Murray, Sir Herbert Harley (1829-1904)
Murray was born in 1829 at Bromley, England. He was educated at Christchurch, Oxford. He was a member of the civil service from 1852 until 1870. Before becoming relief commissioner for Newfoundland after the 1894 bank crash, he was chairman of England's Board of Customs. Murray was made governor of Newfoundland after O'Brien's term ended in 1895. He was knighted the same year.
As governor, Murray acted more as a school headmaster than as a colonial representative presiding over a responsible government. He took a moral role and, following O'Brien, viewed Newfoundland's politicians as rogues and scoundrels. Determined to bring order to a cabinet facing corruption charges, Murray forced one member of the Legislative Council to resign and attempted to appoint new members without consulting the government. Murray was also critical of a contract that in effect sold the Newfoundland railway to Robert Gillespie Reid. He tried to stop the contract from getting royal assent. When the British government turned down his request, Murray, in a partisan move, assisted anti-contract forces by weakening Premier James Spearman Winter's administration. He forced one of Winter's most powerful cabinet members, Alfred Bishop Morine, to resign. Murray remained at odds with the government and was recalled in 1898.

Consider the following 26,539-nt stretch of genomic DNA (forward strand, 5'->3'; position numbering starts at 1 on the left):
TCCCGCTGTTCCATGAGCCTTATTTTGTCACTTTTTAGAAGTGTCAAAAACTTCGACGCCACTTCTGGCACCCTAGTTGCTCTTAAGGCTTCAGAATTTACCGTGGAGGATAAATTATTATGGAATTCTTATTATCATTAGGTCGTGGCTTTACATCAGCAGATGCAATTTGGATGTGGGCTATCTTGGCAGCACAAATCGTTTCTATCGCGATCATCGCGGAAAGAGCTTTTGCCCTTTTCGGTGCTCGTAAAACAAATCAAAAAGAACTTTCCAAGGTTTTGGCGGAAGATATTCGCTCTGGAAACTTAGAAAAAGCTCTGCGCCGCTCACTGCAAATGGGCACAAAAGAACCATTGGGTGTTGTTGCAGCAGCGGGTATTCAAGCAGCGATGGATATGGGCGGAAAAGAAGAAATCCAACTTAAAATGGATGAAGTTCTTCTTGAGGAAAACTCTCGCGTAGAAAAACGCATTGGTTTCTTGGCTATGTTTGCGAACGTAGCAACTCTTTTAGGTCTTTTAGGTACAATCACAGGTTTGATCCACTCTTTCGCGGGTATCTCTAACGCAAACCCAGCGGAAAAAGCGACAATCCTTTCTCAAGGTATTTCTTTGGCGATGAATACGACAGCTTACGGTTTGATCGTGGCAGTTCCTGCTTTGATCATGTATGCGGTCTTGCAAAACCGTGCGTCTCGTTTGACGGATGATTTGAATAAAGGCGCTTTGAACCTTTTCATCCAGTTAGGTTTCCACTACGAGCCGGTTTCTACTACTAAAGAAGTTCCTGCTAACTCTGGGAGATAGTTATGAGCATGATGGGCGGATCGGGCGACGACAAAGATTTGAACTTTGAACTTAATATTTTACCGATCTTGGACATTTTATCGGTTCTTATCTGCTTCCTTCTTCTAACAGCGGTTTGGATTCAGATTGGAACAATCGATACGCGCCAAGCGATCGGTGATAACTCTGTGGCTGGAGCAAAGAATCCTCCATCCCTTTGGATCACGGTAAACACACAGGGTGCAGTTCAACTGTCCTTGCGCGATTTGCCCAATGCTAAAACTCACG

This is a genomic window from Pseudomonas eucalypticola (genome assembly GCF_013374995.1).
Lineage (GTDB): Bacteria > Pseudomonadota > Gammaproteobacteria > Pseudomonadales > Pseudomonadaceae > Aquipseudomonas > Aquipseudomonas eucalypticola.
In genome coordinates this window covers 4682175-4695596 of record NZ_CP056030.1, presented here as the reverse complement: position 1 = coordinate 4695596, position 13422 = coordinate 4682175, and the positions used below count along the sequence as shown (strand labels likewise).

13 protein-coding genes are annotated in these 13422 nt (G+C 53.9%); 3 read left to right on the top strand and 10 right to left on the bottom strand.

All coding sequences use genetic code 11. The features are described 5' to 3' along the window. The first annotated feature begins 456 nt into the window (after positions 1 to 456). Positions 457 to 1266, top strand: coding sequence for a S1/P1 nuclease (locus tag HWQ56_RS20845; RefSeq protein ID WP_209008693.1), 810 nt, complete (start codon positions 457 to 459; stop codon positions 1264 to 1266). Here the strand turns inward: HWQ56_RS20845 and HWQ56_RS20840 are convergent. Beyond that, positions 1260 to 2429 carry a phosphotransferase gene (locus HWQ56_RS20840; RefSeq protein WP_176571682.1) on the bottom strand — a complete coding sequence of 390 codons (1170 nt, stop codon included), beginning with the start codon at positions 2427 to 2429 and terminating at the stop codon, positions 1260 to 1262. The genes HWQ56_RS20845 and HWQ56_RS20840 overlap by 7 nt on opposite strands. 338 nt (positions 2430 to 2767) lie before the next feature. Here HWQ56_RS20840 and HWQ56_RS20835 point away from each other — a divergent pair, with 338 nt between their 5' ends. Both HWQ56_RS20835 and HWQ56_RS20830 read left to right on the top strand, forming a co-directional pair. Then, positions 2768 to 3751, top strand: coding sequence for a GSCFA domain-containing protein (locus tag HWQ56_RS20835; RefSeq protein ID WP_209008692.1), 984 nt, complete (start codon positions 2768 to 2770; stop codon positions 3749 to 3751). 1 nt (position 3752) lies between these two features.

After his removal, Murray served in Britain as chairman of the Board of Customs until 1904. He died soon after, on March 11, 1904.